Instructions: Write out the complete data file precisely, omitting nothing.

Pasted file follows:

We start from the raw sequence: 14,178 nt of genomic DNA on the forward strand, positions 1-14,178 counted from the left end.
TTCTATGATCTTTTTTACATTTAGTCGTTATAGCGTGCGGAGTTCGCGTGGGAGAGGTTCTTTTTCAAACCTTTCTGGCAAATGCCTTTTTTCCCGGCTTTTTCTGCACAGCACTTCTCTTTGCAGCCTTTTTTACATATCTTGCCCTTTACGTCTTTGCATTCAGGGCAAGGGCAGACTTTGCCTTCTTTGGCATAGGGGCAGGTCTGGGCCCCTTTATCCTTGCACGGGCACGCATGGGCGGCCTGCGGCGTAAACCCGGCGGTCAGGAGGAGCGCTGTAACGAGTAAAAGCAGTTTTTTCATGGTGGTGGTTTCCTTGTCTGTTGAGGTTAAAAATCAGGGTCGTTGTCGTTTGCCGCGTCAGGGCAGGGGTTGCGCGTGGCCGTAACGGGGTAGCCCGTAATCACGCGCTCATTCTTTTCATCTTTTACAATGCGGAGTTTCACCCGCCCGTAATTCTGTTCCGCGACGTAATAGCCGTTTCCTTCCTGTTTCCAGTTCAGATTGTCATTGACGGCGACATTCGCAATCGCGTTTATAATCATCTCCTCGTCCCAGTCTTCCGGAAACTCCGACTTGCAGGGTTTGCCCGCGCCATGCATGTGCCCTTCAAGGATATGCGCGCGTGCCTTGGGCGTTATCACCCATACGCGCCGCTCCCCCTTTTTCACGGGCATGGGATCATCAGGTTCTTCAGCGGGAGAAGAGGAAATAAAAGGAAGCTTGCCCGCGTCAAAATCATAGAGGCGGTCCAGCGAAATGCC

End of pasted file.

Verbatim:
We start from the raw sequence: 14,178 nt of genomic DNA on the forward strand, positions 1-14,178 counted from the left end.
TTCTATGATCTTTTTTACATTTAGTCGTTATAGCGTGCGGAGTTCGCGTGGGAGAGGTTCTTTTTCAAACCTTTCTGGCAAATGCCTTTTTTCCCGGCTTTTTCTGCACAGCACTTCTCTTTGCAGCCTTTTTTACATATCTTGCCCTTTACGTCTTTGCATTCAGGGCAAGGGCAGACTTTGCCTTCTTTGGCATAGGGGCAGGTCTGGGCCCCTTTATCCTTGCACGGGCACGCATGGGCGGCCTGCGGCGTAAACCCGGCGGTCAGGAGGAGCGCTGTAACGAGTAAAAGCAGTTTTTTCATGGTGGTGGTTTCCTTGTCTGTTGAGGTTAAAAATCAGGGTCGTTGTCGTTTGCCGCGTCAGGGCAGGGGTTGCGCGTGGCCGTAACGGGGTAGCCCGTAATCACGCGCTCATTCTTTTCATCTTTTACAATGCGGAGTTTCACCCGCCCGTAATTCTGTTCCGCGACGTAATAGCCGTTTCCTTCCTGTTTCCAGTTCAGATTGTCATTGACGGCGACATTCGCAATCGCGTTTATAATCATCTCCTCGTCCCAGTCTTCCGGAAACTCCGACTTGCAGGGTTTGCCCGCGCCATGCATGTGCCCTTCAAGGATATGCGCGCGTGCCTTGGGCGTTATCACCCATACGCGCCGCTCCCCCTTTTTCACGGGCATGGGATCATCAGGTTCTTCAGCGGGAGAAGAGGAAATAAAAGGAAGCTTGCCCGCGTCAAAATCATAGAGGCGGTCCAGCGAAATGCC